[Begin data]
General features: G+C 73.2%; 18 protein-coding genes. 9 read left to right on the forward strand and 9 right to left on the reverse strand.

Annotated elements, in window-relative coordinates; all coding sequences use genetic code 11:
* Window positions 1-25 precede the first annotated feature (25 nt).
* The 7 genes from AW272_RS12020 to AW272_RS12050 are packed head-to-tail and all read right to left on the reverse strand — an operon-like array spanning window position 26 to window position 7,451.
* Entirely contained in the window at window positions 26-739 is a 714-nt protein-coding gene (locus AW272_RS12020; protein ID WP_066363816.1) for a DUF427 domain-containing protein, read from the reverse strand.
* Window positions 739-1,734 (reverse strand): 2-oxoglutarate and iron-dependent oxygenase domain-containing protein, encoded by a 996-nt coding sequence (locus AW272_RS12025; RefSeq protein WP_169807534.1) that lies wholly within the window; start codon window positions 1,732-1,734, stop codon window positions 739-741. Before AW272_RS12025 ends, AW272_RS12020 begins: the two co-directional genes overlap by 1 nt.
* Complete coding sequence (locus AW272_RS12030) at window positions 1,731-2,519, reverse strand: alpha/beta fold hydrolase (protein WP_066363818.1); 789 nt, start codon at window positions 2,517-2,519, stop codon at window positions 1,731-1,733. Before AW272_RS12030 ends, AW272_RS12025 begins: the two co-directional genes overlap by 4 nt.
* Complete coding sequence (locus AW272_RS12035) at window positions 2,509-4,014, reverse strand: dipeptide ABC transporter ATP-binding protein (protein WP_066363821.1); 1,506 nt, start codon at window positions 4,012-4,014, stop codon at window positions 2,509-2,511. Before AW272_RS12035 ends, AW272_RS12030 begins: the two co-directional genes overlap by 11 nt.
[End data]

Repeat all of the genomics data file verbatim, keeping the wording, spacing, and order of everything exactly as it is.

General features: G+C 73.2%; 18 protein-coding genes. 9 read left to right on the forward strand and 9 right to left on the reverse strand.

Annotated elements, in window-relative coordinates; all coding sequences use genetic code 11:
* Window positions 1-25 precede the first annotated feature (25 nt).
* The 7 genes from AW272_RS12020 to AW272_RS12050 are packed head-to-tail and all read right to left on the reverse strand — an operon-like array spanning window position 26 to window position 7,451.
* Entirely contained in the window at window positions 26-739 is a 714-nt protein-coding gene (locus AW272_RS12020; protein ID WP_066363816.1) for a DUF427 domain-containing protein, read from the reverse strand.
* Window positions 739-1,734 (reverse strand): 2-oxoglutarate and iron-dependent oxygenase domain-containing protein, encoded by a 996-nt coding sequence (locus AW272_RS12025; RefSeq protein WP_169807534.1) that lies wholly within the window; start codon window positions 1,732-1,734, stop codon window positions 739-741. Before AW272_RS12025 ends, AW272_RS12020 begins: the two co-directional genes overlap by 1 nt.
* Complete coding sequence (locus AW272_RS12030) at window positions 1,731-2,519, reverse strand: alpha/beta fold hydrolase (protein WP_066363818.1); 789 nt, start codon at window positions 2,517-2,519, stop codon at window positions 1,731-1,733. Before AW272_RS12030 ends, AW272_RS12025 begins: the two co-directional genes overlap by 4 nt.
* Complete coding sequence (locus AW272_RS12035) at window positions 2,509-4,014, reverse strand: dipeptide ABC transporter ATP-binding protein (protein WP_066363821.1); 1,506 nt, start codon at window positions 4,012-4,014, stop codon at window positions 2,509-2,511. Before AW272_RS12035 ends, AW272_RS12030 begins: the two co-directional genes overlap by 11 nt.